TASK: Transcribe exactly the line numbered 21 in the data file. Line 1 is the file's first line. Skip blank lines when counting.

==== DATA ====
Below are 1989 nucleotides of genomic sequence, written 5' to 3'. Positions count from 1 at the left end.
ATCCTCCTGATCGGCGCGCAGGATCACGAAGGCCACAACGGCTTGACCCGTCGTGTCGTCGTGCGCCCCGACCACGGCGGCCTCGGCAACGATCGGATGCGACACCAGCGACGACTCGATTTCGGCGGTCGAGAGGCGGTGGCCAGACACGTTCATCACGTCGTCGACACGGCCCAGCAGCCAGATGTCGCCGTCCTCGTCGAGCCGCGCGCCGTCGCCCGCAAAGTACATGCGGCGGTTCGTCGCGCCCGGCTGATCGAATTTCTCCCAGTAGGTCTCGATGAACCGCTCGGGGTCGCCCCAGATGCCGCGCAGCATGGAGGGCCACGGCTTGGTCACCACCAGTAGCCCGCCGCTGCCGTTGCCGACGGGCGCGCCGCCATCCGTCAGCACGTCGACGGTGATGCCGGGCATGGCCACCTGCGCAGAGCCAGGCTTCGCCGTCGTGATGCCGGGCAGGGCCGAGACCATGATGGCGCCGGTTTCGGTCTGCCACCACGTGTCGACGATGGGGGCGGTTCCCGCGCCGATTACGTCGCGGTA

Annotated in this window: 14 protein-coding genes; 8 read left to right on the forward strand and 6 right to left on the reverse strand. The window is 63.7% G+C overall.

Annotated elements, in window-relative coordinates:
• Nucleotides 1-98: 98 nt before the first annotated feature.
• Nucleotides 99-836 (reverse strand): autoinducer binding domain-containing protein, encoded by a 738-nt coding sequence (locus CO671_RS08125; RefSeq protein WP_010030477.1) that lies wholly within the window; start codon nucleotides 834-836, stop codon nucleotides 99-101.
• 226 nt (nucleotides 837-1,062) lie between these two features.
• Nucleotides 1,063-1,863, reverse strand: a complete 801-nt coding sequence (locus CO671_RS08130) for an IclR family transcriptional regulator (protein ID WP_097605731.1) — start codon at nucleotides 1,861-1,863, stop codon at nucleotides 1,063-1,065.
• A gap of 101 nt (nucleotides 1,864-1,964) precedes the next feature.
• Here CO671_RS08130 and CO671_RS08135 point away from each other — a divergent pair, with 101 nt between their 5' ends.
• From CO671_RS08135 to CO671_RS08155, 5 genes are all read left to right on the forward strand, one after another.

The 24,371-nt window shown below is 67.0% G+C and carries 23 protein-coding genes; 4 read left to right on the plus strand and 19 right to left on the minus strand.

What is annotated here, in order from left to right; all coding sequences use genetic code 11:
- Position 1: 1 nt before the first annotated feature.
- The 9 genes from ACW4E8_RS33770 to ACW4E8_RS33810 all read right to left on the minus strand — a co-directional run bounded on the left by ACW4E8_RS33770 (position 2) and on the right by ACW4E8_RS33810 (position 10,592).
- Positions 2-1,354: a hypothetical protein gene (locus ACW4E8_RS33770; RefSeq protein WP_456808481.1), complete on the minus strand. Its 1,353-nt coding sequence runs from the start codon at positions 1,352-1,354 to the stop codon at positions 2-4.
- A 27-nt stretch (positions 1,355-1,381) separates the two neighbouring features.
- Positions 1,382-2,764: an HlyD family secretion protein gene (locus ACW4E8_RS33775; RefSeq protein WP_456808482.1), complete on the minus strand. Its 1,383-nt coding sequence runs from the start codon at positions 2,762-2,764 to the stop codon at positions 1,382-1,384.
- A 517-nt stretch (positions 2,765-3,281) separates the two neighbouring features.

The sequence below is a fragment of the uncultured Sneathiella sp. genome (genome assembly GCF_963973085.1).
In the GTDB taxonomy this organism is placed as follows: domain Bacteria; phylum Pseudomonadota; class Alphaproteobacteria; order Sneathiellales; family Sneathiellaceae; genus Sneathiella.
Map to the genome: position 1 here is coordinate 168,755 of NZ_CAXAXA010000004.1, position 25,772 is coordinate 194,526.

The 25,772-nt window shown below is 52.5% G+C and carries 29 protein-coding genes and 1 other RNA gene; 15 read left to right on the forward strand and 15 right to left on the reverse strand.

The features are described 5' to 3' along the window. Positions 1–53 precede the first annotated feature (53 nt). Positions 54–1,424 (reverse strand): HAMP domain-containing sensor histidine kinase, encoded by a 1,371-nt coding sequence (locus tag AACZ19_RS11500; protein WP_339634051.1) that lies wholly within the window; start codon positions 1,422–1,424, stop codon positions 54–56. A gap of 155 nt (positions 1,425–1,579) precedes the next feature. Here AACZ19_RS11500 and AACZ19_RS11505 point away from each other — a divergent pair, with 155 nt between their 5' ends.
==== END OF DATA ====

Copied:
In the GTDB taxonomy this organism is placed as follows: domain Bacteria; phylum Pseudomonadota; class Alphaproteobacteria; order Sneathiellales; family Sneathiellaceae; genus Sneathiella.